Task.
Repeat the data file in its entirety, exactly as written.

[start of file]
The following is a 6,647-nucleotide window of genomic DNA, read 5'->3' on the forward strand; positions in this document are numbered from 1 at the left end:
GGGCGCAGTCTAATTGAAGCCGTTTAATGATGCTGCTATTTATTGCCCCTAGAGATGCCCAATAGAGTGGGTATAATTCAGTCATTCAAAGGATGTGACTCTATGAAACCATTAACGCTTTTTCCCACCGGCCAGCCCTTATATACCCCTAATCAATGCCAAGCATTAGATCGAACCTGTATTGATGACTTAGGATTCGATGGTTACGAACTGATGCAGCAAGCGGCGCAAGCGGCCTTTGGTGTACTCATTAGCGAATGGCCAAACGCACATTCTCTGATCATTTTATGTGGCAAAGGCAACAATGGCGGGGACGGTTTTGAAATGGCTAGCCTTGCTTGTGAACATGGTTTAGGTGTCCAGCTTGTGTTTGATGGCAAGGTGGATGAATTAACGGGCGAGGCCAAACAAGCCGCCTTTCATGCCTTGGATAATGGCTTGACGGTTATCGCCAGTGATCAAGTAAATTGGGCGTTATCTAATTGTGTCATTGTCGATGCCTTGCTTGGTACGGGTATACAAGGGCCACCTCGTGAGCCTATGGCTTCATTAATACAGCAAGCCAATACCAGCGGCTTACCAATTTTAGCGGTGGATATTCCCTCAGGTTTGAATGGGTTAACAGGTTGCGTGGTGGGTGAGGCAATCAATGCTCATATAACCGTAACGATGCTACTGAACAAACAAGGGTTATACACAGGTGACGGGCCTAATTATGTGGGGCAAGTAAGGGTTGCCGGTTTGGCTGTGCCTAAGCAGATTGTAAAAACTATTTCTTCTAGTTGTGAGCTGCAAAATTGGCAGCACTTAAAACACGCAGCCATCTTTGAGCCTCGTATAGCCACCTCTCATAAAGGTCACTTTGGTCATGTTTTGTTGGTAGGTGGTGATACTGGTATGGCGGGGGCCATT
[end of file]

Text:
The following is a 6,647-nucleotide window of genomic DNA, read 5'->3' on the forward strand; positions in this document are numbered from 1 at the left end:
GGGCGCAGTCTAATTGAAGCCGTTTAATGATGCTGCTATTTATTGCCCCTAGAGATGCCCAATAGAGTGGGTATAATTCAGTCATTCAAAGGATGTGACTCTATGAAACCATTAACGCTTTTTCCCACCGGCCAGCCCTTATATACCCCTAATCAATGCCAAGCATTAGATCGAACCTGTATTGATGACTTAGGATTCGATGGTTACGAACTGATGCAGCAAGCGGCGCAAGCGGCCTTTGGTGTACTCATTAGCGAATGGCCAAACGCACATTCTCTGATCATTTTATGTGGCAAAGGCAACAATGGCGGGGACGGTTTTGAAATGGCTAGCCTTGCTTGTGAACATGGTTTAGGTGTCCAGCTTGTGTTTGATGGCAAGGTGGATGAATTAACGGGCGAGGCCAAACAAGCCGCCTTTCATGCCTTGGATAATGGCTTGACGGTTATCGCCAGTGATCAAGTAAATTGGGCGTTATCTAATTGTGTCATTGTCGATGCCTTGCTTGGTACGGGTATACAAGGGCCACCTCGTGAGCCTATGGCTTCATTAATACAGCAAGCCAATACCAGCGGCTTACCAATTTTAGCGGTGGATATTCCCTCAGGTTTGAATGGGTTAACAGGTTGCGTGGTGGGTGAGGCAATCAATGCTCATATAACCGTAACGATGCTACTGAACAAACAAGGGTTATACACAGGTGACGGGCCTAATTATGTGGGGCAAGTAAGGGTTGCCGGTTTGGCTGTGCCTAAGCAGATTGTAAAAACTATTTCTTCTAGTTGTGAGCTGCAAAATTGGCAGCACTTAAAACACGCAGCCATCTTTGAGCCTCGTATAGCCACCTCTCATAAAGGTCACTTTGGTCATGTTTTGTTGGTAGGTGGTGATACTGGTATGGCGGGGGCCATT